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  1. Robert Primhak1,
  2. Christopher O’Brien2
  1. 1Sheffield Children’s Hospital, Western Bank, Sheffield, UK
  2. 2Royal Victoria Infirmary, Newcastle, UK
  1. For correspondence:
    Dr Robert Primhak
    Sheffield Children’s Hospital, Western Bank, Sheffield, S10 2TH, UK;

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In recent years there has been a dramatic increase in the recognition of sleep related breathing disorders in children, and a consequent but less dramatic increase in the availability of specialist provision for the diagnosis and treatment of such problems. However, the clinical awareness of these problems and their possible consequences remains patchy. The purpose of this article is to review the causes and consequences of sleep apnoea in children, to guide clinicians in the recognition of those children who need assessment, and to outline the management options.

Sleep apnoea in children may include obstructive sleep apnoea or hypopnoea and sleep apnoea or hypoventilation due to central causes. By far the most common of these pathologies is obstructive sleep apnoea. Obstructive sleep apnoea has been defined as a “disorder of breathing during sleep characterised by prolonged partial upper airway obstruction and/or intermittent complete obstruction that disrupts normal ventilation during sleep and normal sleep patterns”.1 In this article we will concentrate on obstructive airway problems leading to sleep apnoea, although high risk groups with mixed pathology will be discussed. We will not deal with purely central causes of sleep apnoea or hypoventilation, such as congenital central hypoventilation syndrome, nor with apnoea or apparently life threatening events of infancy.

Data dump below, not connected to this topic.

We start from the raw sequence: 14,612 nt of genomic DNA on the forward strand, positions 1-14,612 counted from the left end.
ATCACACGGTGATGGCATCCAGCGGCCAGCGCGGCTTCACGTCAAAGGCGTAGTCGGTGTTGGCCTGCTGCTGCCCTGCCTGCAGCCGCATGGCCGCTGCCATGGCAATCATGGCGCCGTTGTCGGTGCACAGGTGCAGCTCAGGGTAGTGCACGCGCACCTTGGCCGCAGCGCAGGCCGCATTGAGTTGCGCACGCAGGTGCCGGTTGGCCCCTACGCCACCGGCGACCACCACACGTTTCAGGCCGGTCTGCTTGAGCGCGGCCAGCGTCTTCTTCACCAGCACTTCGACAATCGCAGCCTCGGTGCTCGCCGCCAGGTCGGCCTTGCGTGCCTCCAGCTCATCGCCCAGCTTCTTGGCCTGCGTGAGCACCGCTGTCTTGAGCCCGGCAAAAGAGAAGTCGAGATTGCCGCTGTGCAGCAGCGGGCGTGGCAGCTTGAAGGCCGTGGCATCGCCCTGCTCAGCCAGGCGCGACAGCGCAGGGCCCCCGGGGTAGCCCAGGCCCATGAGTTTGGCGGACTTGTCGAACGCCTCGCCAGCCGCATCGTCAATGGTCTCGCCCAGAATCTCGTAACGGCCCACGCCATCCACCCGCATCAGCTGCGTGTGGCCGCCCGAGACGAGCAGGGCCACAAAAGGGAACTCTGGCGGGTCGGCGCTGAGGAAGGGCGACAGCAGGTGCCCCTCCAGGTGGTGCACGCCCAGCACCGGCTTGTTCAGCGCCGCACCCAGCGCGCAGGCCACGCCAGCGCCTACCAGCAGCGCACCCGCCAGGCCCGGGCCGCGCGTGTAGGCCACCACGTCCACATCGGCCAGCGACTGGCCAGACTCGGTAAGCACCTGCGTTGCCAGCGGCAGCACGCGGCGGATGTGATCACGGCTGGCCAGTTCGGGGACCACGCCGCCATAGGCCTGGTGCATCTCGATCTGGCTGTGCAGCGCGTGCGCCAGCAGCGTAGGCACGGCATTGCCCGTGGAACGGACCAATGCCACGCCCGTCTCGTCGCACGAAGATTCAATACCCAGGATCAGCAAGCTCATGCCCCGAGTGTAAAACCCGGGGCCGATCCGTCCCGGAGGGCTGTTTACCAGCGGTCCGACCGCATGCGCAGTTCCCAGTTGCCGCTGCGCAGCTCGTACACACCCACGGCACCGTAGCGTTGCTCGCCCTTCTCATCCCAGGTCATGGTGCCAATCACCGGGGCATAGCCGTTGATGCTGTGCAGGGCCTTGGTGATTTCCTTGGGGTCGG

Apnoea or pathological hypoventilation during sleep may result from a decrease in central drive, a reduction in muscle power, or most commonly from upper airway obstruction.

The newborn infant spends 16–18 hours of the day asleep, and the majority of this is rapid eye movement (REM) sleep. The pharyngeal airway is maintained by mental and submental muscles such as genioglossus, and these relax during sleep, facilitating upper airway collapse. During REM sleep these effects are most pronounced, and intercostal muscles are also relaxed, leading to a reliance on diaphragmatic breathing and paradoxical …

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  • Competing Interests: Both authors are members of the Royal College of Paediatrics and Child Health working party into sleep physiology and respiratory control disorders in childhood.